Well, those things are not superstitions. Prayer candles are nothing but a representation, a symbol, of someone's prayer. It doesn't aid in making the prayer more powerful or anything like that. Unless someone else sees the candle and prays for the intentions of the one who lit the candle (more people praying, more powerful prayer). Transubstantiation is a philosophical explanation for what we believe happens during the consecration of the Eucharist based on scripture and the teachings of the Early Church Fathers. What is says is that while it may still, on a scientific, physical level, appear to be bread and wine, it is in actuality Jesus (The Real Presence). Scapulars are also a physical object that represents a prayer. It is not magic, and itself has no power. It is simply a symbol of prayer.

[/quote]

I love this response, concise and accurate, thank you for taking the time to respond so appropriately.


#8

[quote="Edward_G, post:1, topic:306735"]
Some of the greatest theology, moral philosophy, and arguments for the existence of God I have read have been written by Catholics, but then I see prayer candles, transubstantiation, scapulars, etc., and I'm wondering if one has to accept all those things as well in order to be a Catholic.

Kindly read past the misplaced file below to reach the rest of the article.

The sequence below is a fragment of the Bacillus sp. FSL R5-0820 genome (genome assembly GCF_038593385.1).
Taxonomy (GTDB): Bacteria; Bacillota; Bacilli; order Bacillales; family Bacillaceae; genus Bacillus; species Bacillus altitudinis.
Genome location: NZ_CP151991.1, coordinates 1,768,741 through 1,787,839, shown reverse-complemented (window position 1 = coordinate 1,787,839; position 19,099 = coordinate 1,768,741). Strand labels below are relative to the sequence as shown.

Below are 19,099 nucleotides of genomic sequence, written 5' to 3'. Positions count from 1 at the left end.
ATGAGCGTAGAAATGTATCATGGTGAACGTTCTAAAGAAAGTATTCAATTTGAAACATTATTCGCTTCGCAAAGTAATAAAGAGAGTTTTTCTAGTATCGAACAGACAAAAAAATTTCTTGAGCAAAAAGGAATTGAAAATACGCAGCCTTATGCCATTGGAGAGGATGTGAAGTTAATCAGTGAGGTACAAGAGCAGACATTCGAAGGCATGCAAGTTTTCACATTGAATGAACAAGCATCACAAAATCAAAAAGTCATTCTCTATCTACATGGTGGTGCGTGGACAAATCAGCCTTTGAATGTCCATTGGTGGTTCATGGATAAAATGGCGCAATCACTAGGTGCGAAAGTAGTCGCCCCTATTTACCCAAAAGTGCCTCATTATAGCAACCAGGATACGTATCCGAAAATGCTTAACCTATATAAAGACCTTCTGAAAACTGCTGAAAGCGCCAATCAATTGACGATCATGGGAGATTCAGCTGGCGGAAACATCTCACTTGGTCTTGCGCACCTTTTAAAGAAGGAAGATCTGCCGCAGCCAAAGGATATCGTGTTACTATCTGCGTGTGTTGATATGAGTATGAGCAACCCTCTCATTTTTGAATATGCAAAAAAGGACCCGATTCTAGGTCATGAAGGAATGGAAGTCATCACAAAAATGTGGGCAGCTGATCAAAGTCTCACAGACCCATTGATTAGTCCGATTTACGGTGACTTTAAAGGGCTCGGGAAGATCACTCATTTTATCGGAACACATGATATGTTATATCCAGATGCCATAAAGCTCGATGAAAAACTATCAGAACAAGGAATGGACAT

I think these things can be excellent faith devices, I just don't want to walk around saying they are actually true.

What's wrong with my thinking? :nerd:

[/quote]

To be a Catholic, one is expected to...

1) Observe the Precepts of the Church as a minimal standard (i.e., more is better)

2) Participate in the sacramental life of the Church in accordance with Canon Law (for example, not to get married "outside of the Church")

3) Accept the doctrines/dogmas of the Church as truths revealed by God. Doctrines/dogmas of the Church are officially defined teachings pertaining to faith and morals.

Many devotional practices that Catholics use to enhance their prayer life (such as the candles and scapulars you mentioned) do not come under one of these topics, and are therefore optional. Transubstantiation, however, is a doctrine and is to be embraced as truth. If a Catholic thinks that a doctrine of the Church is not feasible or unrealistic, he is to put aside his personal opinion and place his faith in the Magisterium (i.e., the teaching office of the Church) because the Magisterium has a guaranteed guidance of the Holy Spirit in defining matters pertaining to faith and morals, while the average person does not. Although the Holy Spirit does, indeed, provide wisdom and guidance beyond the Magisterium, people are also subject to other influences such as sin, personal desires & expectations, etc., so there is no guarantee that their conclusions about faith and morals are "God's own".

A baptized Catholic who engages in a persistent denial of doctrine/dogma is in danger of being in a state of heresy. But, as I stated above, this would not (generally speaking) include devotional practices.


#9

[quote="Edward_G, post:1, topic:306735"]
Some of the greatest theology, moral philosophy, and arguments for the existence of God I have read have been written by Catholics, but then I see prayer candles, transubstantiation, scapulars, etc., and I'm wondering if one has to accept all those things as well in order to be a Catholic.

I think these things can be excellent faith devices, I just don't want to walk around saying they are actually true.

What's wrong with my thinking? :nerd:

[/quote]